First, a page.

Don’t throw food in the trash in Vermont, or ask about salary history in New Jersey. Here are 7 state law changes for 2020 – USA TODAY

A slew of state laws take effect in 2020 ranging from mandatory compostingto child abuse registriesto access to diaper changing stations. One state will even begin banning expiration dates for gift certificates.

A few of the more notable changes:

Food scraps can't goin Vermont landfillsbeginningJuly 1. Residents will have four ways to handle rotten leftovers anditems such aspeels, eggshells, seeds, pits, coffee grounds and oils, according to the state's environmental conservation department.

Vermonters can use a household compost bin, buy a Green Cone solar digester to break down the scraps, feed scraps to pigs or leave it to the composting professionals.Theuniversal recycling lawwillrequiretrucking companies to provide food scrap collection services to nonresidential customers and multi-unit apartment complexes, the Burlington Free Press reported.

Restaurants, supermarkets and cafeteriasmust alsocomply with the law, which is the firststate law of its kind. The state hopes to reach a 60% recycling rate through mandatory composting.

Citing a need to respect human life, Arkansas will not allowpublic funding for human cloning or"destructive embryo research," which the statedefinesas medical procedures or investigations that kill or injure developing humans. ACT 653 also blocks state funds from stem cell research involving embryos, the stage lasting to eight weeks after fertilization.

Under the law effective Jan. 1, no state educational institutions can do human cloning for scientific research, either.It does not block state funds frominvitro fertilization.

Businesses in Washington state will be prohibited from putting expiration dates on gift cards beginning July 1.HB1727 will also prevent gift certificate users from being hit by inactivity or service charges.

However, ifa gift card is part of rewards orloyalty program, itcan still expire. The law will also not apply to gift certificates given to charitable organizations as a donation.

Restaurants, stores and other buildings with public restrooms in Illinois musthave at least one babydiaper changing stationunderHB 3711. Effective Jan. 1, the law requires buildings either have a station in both a women's and men's restroom, or a station in a unisex restroom. Building owners must also display a sign near restroom entrances to show that a sanitary andsafe changing station is inside.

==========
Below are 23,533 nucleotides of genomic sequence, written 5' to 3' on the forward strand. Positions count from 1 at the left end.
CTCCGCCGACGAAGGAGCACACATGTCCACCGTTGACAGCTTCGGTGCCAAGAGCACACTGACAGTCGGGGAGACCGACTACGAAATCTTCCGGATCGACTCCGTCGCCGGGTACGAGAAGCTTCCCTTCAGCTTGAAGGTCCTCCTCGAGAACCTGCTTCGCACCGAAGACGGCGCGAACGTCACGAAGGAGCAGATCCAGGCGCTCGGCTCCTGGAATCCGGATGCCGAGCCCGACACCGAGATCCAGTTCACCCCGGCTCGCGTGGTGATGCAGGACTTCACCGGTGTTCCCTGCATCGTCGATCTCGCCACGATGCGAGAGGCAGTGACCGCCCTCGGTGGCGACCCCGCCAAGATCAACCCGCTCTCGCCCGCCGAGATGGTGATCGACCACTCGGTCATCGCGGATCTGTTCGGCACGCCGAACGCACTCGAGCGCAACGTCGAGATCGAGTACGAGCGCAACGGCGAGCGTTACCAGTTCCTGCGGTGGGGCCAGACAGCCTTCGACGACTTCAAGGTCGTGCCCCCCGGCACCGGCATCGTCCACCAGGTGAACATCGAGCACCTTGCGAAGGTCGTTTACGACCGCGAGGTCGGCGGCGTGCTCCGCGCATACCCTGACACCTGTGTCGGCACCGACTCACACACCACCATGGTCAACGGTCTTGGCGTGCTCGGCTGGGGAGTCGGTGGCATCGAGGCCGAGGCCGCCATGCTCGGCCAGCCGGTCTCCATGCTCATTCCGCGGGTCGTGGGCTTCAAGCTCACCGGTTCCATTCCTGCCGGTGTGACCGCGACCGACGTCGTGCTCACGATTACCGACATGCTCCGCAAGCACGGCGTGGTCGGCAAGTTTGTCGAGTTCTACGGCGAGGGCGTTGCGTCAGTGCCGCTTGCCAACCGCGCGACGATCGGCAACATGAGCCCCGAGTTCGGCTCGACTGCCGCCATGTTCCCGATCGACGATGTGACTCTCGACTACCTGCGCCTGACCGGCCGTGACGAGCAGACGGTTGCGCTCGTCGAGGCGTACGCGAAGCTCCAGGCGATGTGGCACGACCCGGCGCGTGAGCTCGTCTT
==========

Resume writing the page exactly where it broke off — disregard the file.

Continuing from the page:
Public buildings in New York must now have changing tables in bathrooms for both genders.(Photo: Wittayayut, Getty Images/iStockphoto)

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Exceptions to the law include bars and nightclubs that don't allow minors, as well as cases where adding a station isn't feasible or would prevent people with disabilities from navigating the restroom.

In federal buildings, theBathrooms Accessible in Every Situation (BABIES) act already requires diaper changing stations in men's and women's restrooms. California has a law similar to Illinois, whileNew Yorkrequires stations in new or renovated public restrooms.

At the beginning of the new year, Nevada will joina dozenother states inpreventinginsurers from denying coverage to patients because ofpreexisting conditions. The federal Affordable Care Act currently protectspeople with preexisting conditions from that and higher coverage costs, but the act is facing legal challenges. A federal appeals court struck down a major partof the ACA last week, which could lead to a Supreme Court case.

'Unconstitutional': Federal appeals court strikes down key part of Affordable Care Act

Democratic Gov. Steve Sisolak said Nevada'sAB 170will keep health care protections in place if the ACA is eliminated. States with similar protectionsin placefor preexisting conditionsinclude Delaware, Hawaii, Indiana, Maine, New Hampshire, New Mexico, Oregon, Vermont and Washington,according to the Commonwealth Fund.

In Georgia, HB 478 will create stricter requirements to list a person on the state's child abuse registry, upping the age from 13 to 18.Previously, the state entered offenders who were minors into the database and didn't remove them until they turned 18,could prove they had been rehabilitated or more than a year passed since the date of the act that prompted the last case.

Effective Jan. 1, the law also updates theprocess to get a name expunged from the state registry. If a judge refuses to remove an offender from the registry after a hearing, the offender can request another three years later.

The state established the registry, which the public cannot view,in 2016. Each year, the state receives about 140,000 reports of child maltreatment, according to theGeorgia Division of Family and Children Services.

Employers cannot screen applicants based ontheir salary history under a New Jersey law effective Jan. 1.AB 1094also prevents hiring managers from requiring that an applicant's salary history falls within a minimum or maximum criteria.

If a worker voluntarily provideshis or her previous salaries, wages or benefits, employers can use the information to determine compensation, however. More than 15 other states, including California, Hawaii and Maine, have similar bans on salary history screening, HR Dive reported.


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Don't throw food in the trash in Vermont, or ask about salary history in New Jersey. Here are 7 state law changes for 2020 - USA TODAY

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